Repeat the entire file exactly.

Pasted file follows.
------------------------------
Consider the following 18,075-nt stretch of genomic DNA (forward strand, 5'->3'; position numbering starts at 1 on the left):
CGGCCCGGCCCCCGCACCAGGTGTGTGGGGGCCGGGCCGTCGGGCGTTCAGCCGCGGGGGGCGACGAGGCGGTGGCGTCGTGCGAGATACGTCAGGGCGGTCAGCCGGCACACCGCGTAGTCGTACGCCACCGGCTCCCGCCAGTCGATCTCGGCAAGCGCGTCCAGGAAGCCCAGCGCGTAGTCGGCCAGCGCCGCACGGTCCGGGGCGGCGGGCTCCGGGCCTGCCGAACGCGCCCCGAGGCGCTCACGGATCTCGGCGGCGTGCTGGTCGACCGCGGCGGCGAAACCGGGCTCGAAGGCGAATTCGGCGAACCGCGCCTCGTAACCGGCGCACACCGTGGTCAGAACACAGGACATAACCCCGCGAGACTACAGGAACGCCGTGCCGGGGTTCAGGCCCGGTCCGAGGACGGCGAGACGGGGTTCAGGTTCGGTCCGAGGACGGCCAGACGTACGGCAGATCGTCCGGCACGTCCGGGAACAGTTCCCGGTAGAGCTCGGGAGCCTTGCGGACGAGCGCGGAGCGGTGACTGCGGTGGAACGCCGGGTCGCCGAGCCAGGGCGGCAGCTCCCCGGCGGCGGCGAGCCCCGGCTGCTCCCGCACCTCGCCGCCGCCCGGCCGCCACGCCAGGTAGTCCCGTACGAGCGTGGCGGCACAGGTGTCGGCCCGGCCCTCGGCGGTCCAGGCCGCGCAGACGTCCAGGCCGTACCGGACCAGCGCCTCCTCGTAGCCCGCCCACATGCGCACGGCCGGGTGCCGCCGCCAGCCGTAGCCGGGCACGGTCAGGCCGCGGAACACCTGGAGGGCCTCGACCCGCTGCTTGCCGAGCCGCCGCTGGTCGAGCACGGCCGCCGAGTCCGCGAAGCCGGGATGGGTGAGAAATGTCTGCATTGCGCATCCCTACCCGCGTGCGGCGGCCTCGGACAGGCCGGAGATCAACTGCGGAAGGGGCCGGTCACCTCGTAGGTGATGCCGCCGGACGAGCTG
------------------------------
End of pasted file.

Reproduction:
Consider the following 18,075-nt stretch of genomic DNA (forward strand, 5'->3'; position numbering starts at 1 on the left):
CGGCCCGGCCCCCGCACCAGGTGTGTGGGGGCCGGGCCGTCGGGCGTTCAGCCGCGGGGGGCGACGAGGCGGTGGCGTCGTGCGAGATACGTCAGGGCGGTCAGCCGGCACACCGCGTAGTCGTACGCCACCGGCTCCCGCCAGTCGATCTCGGCAAGCGCGTCCAGGAAGCCCAGCGCGTAGTCGGCCAGCGCCGCACGGTCCGGGGCGGCGGGCTCCGGGCCTGCCGAACGCGCCCCGAGGCGCTCACGGATCTCGGCGGCGTGCTGGTCGACCGCGGCGGCGAAACCGGGCTCGAAGGCGAATTCGGCGAACCGCGCCTCGTAACCGGCGCACACCGTGGTCAGAACACAGGACATAACCCCGCGAGACTACAGGAACGCCGTGCCGGGGTTCAGGCCCGGTCCGAGGACGGCGAGACGGGGTTCAGGTTCGGTCCGAGGACGGCCAGACGTACGGCAGATCGTCCGGCACGTCCGGGAACAGTTCCCGGTAGAGCTCGGGAGCCTTGCGGACGAGCGCGGAGCGGTGACTGCGGTGGAACGCCGGGTCGCCGAGCCAGGGCGGCAGCTCCCCGGCGGCGGCGAGCCCCGGCTGCTCCCGCACCTCGCCGCCGCCCGGCCGCCACGCCAGGTAGTCCCGTACGAGCGTGGCGGCACAGGTGTCGGCCCGGCCCTCGGCGGTCCAGGCCGCGCAGACGTCCAGGCCGTACCGGACCAGCGCCTCCTCGTAGCCCGCCCACATGCGCACGGCCGGGTGCCGCCGCCAGCCGTAGCCGGGCACGGTCAGGCCGCGGAACACCTGGAGGGCCTCGACCCGCTGCTTGCCGAGCCGCCGCTGGTCGAGCACGGCCGCCGAGTCCGCGAAGCCGGGATGGGTGAGAAATGTCTGCATTGCGCATCCCTACCCGCGTGCGGCGGCCTCGGACAGGCCGGAGATCAACTGCGGAAGGGGCCGGTCACCTCGTAGGTGATGCCGCCGGACGAGCTG